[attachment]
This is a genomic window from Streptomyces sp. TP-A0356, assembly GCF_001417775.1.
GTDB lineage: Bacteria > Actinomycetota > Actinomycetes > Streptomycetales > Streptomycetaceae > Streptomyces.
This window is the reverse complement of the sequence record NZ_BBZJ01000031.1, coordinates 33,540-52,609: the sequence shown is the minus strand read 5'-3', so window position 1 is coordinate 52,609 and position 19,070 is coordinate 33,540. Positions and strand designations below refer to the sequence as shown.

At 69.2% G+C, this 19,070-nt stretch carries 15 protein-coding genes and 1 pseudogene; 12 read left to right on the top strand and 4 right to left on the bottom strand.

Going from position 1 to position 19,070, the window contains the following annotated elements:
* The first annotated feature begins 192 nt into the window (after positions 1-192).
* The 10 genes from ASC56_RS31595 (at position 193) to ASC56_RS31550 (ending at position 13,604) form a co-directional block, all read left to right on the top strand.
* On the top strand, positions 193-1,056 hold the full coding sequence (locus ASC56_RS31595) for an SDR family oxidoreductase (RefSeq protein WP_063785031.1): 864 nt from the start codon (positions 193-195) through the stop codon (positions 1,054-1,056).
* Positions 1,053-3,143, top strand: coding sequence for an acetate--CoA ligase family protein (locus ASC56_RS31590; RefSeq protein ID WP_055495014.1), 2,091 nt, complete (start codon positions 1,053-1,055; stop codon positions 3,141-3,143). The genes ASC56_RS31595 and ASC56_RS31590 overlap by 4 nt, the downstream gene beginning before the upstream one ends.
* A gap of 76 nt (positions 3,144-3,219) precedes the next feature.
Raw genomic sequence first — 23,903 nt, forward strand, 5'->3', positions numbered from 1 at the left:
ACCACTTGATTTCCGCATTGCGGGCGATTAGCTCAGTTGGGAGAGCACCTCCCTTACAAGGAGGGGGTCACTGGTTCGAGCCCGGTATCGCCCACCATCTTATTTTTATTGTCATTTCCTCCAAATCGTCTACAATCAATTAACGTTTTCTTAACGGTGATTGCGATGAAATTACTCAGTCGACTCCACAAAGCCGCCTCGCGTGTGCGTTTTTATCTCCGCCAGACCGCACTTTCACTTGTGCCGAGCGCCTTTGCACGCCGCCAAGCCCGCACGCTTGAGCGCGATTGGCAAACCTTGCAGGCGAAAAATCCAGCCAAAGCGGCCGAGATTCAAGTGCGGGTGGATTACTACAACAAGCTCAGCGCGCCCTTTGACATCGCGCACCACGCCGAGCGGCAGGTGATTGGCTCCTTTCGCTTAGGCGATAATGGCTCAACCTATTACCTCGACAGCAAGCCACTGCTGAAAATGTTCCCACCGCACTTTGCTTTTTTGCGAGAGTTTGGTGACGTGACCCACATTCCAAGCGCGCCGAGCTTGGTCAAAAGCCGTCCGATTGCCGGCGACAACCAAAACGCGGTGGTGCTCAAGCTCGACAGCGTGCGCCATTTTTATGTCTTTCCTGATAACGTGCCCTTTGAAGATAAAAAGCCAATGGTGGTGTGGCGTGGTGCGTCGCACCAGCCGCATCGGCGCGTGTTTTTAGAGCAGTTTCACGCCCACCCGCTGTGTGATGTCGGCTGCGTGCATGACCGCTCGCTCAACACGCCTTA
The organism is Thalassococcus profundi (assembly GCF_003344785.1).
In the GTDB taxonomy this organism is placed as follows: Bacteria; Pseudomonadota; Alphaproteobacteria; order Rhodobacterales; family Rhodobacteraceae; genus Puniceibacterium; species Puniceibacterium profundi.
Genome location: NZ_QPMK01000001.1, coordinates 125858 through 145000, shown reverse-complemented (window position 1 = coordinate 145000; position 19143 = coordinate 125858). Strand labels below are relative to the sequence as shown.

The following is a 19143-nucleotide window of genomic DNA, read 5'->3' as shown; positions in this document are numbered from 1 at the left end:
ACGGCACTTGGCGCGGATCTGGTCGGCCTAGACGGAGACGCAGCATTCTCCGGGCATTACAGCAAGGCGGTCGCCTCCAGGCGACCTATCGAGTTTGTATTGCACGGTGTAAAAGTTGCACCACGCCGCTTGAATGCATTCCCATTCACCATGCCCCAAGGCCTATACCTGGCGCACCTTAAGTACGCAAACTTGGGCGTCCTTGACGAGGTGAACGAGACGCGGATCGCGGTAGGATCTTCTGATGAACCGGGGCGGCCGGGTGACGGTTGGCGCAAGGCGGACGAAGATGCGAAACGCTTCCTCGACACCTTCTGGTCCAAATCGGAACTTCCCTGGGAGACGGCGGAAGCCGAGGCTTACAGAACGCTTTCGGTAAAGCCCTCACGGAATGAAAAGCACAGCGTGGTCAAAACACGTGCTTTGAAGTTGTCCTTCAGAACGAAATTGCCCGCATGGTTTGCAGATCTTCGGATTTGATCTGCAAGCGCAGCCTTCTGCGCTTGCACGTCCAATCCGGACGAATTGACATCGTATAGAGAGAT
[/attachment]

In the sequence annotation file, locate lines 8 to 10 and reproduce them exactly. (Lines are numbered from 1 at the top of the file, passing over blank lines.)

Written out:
* On the top strand, positions 193-1,056 hold the full coding sequence (locus ASC56_RS31595) for an SDR family oxidoreductase (RefSeq protein WP_063785031.1): 864 nt from the start codon (positions 193-195) through the stop codon (positions 1,054-1,056).
* Positions 1,053-3,143, top strand: coding sequence for an acetate--CoA ligase family protein (locus ASC56_RS31590; RefSeq protein ID WP_055495014.1), 2,091 nt, complete (start codon positions 1,053-1,055; stop codon positions 3,141-3,143). The genes ASC56_RS31595 and ASC56_RS31590 overlap by 4 nt, the downstream gene beginning before the upstream one ends.
* A gap of 76 nt (positions 3,144-3,219) precedes the next feature.